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At my job, we've used open source software for some of our products and have developed some additional features and capabilities on top of what the main-line project offers. The open-source project is being actively developed, and I intend to contribute some of these changes back to the main-line open-source project.

However, I've also added some other features that are required for our products. These features have security implications which are perfectly acceptable for my use case, but not acceptable in general. Thus, the open-source project will never accept those features as part of the main-line development, so I'll have to maintain those features myself.

I'd like the ability to occasionally take new releases of the main-line development, but it seems this will require me to "re-patch" my locally-maintained features into the main-line every so often.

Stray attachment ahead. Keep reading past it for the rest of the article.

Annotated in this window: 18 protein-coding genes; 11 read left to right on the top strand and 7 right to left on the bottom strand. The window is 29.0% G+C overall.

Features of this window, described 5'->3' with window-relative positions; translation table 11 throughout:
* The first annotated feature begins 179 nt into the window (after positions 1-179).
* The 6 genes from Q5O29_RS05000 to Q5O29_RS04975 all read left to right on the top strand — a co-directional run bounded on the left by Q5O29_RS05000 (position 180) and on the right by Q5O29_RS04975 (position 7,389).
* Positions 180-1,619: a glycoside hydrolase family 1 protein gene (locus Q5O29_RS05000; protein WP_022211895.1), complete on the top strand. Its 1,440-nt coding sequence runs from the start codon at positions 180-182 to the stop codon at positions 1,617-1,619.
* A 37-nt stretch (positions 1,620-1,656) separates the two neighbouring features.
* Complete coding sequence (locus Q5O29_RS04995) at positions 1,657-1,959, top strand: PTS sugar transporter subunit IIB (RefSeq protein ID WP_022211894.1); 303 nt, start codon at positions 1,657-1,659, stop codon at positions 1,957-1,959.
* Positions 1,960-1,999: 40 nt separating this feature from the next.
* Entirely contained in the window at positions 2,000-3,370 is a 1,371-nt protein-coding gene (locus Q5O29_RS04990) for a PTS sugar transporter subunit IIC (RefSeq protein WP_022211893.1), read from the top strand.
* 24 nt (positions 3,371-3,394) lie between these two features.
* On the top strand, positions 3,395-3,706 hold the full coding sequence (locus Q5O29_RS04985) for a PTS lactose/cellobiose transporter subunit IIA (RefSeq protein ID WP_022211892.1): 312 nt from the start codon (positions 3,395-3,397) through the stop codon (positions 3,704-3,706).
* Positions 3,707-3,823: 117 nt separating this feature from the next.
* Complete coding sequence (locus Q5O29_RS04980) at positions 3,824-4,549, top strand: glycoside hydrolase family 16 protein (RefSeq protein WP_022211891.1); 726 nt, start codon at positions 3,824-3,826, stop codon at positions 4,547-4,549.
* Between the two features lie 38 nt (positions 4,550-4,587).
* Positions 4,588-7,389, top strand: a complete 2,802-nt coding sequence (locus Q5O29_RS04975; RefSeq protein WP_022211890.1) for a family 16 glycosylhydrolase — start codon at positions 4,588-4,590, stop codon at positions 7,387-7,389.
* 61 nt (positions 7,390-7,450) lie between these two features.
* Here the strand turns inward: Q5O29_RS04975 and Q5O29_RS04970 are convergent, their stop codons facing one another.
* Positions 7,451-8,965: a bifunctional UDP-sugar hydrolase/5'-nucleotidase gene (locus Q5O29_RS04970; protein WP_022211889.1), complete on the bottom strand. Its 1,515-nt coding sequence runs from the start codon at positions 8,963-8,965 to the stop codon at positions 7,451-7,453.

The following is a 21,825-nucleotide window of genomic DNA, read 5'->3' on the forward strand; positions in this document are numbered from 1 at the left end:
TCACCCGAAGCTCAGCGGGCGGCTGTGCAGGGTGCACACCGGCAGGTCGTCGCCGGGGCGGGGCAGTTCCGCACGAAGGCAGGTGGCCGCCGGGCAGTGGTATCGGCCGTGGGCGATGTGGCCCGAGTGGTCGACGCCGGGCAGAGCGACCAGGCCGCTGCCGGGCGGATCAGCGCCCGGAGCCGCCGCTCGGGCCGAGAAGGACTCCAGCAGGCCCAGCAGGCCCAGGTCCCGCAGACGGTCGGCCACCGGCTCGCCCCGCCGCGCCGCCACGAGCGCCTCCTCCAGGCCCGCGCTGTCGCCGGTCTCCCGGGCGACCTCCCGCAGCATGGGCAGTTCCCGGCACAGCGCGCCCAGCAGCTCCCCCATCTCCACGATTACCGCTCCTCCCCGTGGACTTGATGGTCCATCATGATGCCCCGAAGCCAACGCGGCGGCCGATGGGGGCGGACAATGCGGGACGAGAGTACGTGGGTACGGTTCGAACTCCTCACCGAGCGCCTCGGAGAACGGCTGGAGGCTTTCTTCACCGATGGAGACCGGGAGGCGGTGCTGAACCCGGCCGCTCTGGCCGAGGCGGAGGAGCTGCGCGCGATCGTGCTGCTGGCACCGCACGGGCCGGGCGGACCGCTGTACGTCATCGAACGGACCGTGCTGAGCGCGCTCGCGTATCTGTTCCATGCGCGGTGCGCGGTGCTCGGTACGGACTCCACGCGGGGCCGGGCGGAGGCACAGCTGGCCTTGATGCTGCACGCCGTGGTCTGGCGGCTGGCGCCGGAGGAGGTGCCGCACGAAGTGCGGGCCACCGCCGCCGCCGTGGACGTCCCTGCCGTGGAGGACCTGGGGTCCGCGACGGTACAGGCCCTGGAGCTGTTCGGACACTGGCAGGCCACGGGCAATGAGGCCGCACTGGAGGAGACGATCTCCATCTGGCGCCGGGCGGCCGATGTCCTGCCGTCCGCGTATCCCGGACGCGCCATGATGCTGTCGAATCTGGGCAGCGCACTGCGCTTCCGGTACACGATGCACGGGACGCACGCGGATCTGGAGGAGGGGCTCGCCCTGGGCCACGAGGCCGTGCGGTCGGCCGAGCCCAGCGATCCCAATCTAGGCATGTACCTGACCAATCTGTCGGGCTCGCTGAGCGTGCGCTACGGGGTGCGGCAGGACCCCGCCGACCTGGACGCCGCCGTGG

How can I maintain the features I need as a separate line of development from the main line with minimum overhead? I'd like to avoid having to rewrite the locally-maintained features every time something changes in the main-line project, but I'd prefer not to "fork" the entire project as I'd like to continue to contribute patches and pull updates from the main-line.

Would it be best to maintain my own set of "patch" files that implement my separate features (where I attempt to apply those patches) to future releases of the main-line project? (Note: The open-source project uses git for revision control, if there are any tools for git that help with this.)

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up vote 2 down vote accepted

Just use topic branches. When you're coding, make sure that code you can contribute back to the project lives in different topic branches than code required for your specific implementation. Privately, for your employer, merge all of them into master to make your software work. Publicly, only publish and pull-request (or patch via email or whatever the project does) the ones that don't contain your site-specific code.

There's nothing unusual with that workflow at all. Topic branches, aka feature branches, are also a good git habit; the workflow will have other perks.

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